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Zanolli C.,French Natural History Museum | Bondioli L.,Sezione di Antropologia | Mancini L.,SYRMEP Group | Mazurier A.,Societe Etudes Recherches Materiaux | And 3 more authors.
American Journal of Physical Anthropology | Year: 2012

Currently, the human deciduous dental record from the Pleistocene deposits of the Sangiran Dome, Java, consists of only eight specimens. Here we report two deciduous crowns collected near the village of Pucung. While their precise geo-chronological context remains unknown, a provenance from the Early-Middle Pleistocene Kabuh Formation, or from the Early Pleistocene "Grenzbank Zone," is very likely. These isolated specimens consist of an upper first molar (PCG.1) and a lower second molar (PCG.2). Taxonomic discrimination of the Indonesian tooth record is difficult because of the convergence in crown size and appearance between Pongo and Homo. Accordingly, as PCG.2 still bears a concretion masking most of its features, we coupled the outer analysis of the two specimens with an investigation of their inner morphology. In addition to external characteristics, virtual imaging and quantitative assessment of inner morphology and tissue proportions support an attribution to the taxon Homo, and we preliminary allocate both specimens toH. erectus. Am J Phys Anthropol 2012. © 2012 Wiley Periodicals, Inc.


Capocasa M.,Italian Institute of Technology | Capocasa M.,University of Rome La Sapienza | Anagnostou P.,University of Rome La Sapienza | Anagnostou P.,Italian Institute of Technology | And 35 more authors.
Journal of Anthropological Sciences | Year: 2014

The animal and plant biodiversity of the Italian territory is known to be one of the richest in the Mediterranean basin and Europe as a whole, but does the genetic diversity of extant human populations show a comparable pattern? According to a number of studies, the genetic structure of Italian populations retains the signatures of complex peopling processes which took place from the Paleolithic to modern era. Although the observed patterns highlight a remarkable degree of genetic heterogeneity, they do not, however, take into account an important source of variation. In fact, Italy is home to numerous ethno-linguistic minorities which have yet to be studied systematically. Due to their difference in geographical origin and demographic history, such groups not only signal the cultural and social diversity of our country, but they are also potential contributors to its bio-anthropological heterogeneity. To fill this gap, research groups from four Italian Universities (Bologna, Cagliari, Pisa and Roma Sapienza) started a collaborative study in 2007, which was funded by the Italian Ministry of Education, University and Research and received partial support by the Istituto Italiano di Antropologia. In this paper, we present an account of the results obtained in the course of this initiative. Four case-studies relative to linguistic minorities from the Eastern Alps, Sardinia, Apennines and Southern Italy are first described and discussed, focusing on their microevolutionary and anthropological implications. Thereafter, we present the results of a systematic analysis of the relations between linguistic, geographic and genetic isolation. Integrating the data obtained in the course of the long-term study with literature and unpublished results on Italian populations, we show that a combination of linguistic and geographic factors is probably responsible for the presence of the most robust signatures of genetic isolation. Finally, we evaluate the magnitude of the diversity of Italian populations in the European context. The human genetic diversity of our country was found to be greater than observed throughout the continent at short (0-200 km) and intermediate (700-800km) distances, and accounted for most of the highest values of genetic distances observed at all geographic ranges. Interestingly, an important contribution to this pattern comes from the “linguistic islands” (e.g. German speaking groups of Sappada and Luserna from the Eastern Italian Alps), further proof of the importance of considering social and cultural factors when studying human genetic variation. © 2014, Istituto Italiano di Antropologia. All rights reserved.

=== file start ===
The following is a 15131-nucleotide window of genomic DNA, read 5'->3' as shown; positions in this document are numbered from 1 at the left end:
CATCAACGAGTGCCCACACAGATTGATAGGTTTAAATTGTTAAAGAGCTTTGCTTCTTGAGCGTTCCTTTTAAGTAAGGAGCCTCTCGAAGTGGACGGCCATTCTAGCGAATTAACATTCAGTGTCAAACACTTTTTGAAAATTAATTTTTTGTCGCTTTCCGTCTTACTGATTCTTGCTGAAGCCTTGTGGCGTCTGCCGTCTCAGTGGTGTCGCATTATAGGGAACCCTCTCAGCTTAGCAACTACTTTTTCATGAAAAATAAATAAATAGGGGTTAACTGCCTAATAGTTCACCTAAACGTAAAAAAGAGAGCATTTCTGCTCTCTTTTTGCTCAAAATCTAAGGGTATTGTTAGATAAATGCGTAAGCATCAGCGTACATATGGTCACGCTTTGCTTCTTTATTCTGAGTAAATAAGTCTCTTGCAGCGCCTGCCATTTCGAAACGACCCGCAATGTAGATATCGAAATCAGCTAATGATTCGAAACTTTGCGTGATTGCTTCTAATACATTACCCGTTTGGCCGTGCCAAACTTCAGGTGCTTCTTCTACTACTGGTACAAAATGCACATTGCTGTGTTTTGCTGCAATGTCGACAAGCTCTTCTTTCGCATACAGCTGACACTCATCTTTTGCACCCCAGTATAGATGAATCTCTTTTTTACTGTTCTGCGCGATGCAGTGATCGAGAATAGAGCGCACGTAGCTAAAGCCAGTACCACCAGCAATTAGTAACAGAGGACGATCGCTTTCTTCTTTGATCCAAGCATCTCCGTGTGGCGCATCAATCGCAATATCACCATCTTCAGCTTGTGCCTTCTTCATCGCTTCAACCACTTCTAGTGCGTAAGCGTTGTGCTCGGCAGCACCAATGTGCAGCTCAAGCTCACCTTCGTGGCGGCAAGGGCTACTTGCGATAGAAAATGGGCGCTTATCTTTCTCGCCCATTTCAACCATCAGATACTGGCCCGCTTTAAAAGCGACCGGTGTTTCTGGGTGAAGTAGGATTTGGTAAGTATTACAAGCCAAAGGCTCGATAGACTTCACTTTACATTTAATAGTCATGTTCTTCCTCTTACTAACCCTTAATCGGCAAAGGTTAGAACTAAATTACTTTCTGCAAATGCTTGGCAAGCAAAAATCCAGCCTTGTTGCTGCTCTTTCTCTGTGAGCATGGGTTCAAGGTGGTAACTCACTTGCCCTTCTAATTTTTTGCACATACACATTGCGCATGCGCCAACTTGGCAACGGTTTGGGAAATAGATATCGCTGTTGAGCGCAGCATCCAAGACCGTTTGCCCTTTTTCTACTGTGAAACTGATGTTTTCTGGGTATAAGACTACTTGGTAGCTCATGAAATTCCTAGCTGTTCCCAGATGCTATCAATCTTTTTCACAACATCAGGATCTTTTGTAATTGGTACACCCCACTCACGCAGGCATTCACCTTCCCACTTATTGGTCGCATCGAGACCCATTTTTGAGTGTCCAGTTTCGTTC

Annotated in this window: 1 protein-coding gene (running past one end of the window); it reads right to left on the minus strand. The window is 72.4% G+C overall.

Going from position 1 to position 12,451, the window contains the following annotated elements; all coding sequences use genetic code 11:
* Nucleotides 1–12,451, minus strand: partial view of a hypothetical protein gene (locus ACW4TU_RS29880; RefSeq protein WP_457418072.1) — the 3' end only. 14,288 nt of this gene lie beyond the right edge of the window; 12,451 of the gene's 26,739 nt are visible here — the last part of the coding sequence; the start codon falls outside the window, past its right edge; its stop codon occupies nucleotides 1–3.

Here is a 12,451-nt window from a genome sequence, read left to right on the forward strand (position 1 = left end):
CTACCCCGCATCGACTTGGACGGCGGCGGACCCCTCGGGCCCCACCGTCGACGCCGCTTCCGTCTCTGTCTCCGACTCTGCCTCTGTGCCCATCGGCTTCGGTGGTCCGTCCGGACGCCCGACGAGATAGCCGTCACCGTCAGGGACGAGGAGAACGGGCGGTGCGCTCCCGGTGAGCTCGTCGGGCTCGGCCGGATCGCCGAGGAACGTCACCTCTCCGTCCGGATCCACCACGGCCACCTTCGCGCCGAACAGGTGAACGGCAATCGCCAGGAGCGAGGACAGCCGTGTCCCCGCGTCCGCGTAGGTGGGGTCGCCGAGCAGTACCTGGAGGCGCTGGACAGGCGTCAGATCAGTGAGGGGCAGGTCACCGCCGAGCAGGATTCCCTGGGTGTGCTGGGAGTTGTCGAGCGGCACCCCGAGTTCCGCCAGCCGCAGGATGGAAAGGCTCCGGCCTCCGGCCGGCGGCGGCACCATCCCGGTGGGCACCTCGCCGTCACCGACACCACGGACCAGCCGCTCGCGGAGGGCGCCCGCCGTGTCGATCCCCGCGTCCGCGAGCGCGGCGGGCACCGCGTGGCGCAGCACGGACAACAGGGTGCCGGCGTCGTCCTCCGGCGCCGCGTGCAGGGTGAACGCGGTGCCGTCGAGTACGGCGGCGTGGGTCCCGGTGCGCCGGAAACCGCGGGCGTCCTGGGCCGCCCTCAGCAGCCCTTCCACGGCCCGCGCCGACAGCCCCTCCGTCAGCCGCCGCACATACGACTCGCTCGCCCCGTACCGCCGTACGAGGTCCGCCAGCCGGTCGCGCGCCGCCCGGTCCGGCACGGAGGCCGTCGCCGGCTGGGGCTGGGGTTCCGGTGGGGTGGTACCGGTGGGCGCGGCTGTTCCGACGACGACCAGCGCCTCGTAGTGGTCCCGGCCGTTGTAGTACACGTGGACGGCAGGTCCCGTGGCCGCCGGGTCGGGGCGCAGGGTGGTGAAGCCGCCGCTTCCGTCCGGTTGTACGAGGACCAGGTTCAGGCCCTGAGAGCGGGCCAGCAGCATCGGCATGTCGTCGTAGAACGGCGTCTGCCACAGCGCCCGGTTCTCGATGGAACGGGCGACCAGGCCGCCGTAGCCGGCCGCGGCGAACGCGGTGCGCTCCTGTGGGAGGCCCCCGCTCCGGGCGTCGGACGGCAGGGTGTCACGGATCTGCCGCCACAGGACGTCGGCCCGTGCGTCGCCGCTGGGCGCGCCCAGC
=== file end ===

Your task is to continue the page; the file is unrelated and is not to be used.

Bondioli L.,Sezione di Antropologia | Bayle P.,UMR 7194 | Bayle P.,University College London | Dean C.,University College London | And 10 more authors.
American Journal of Physical Anthropology | Year: 2010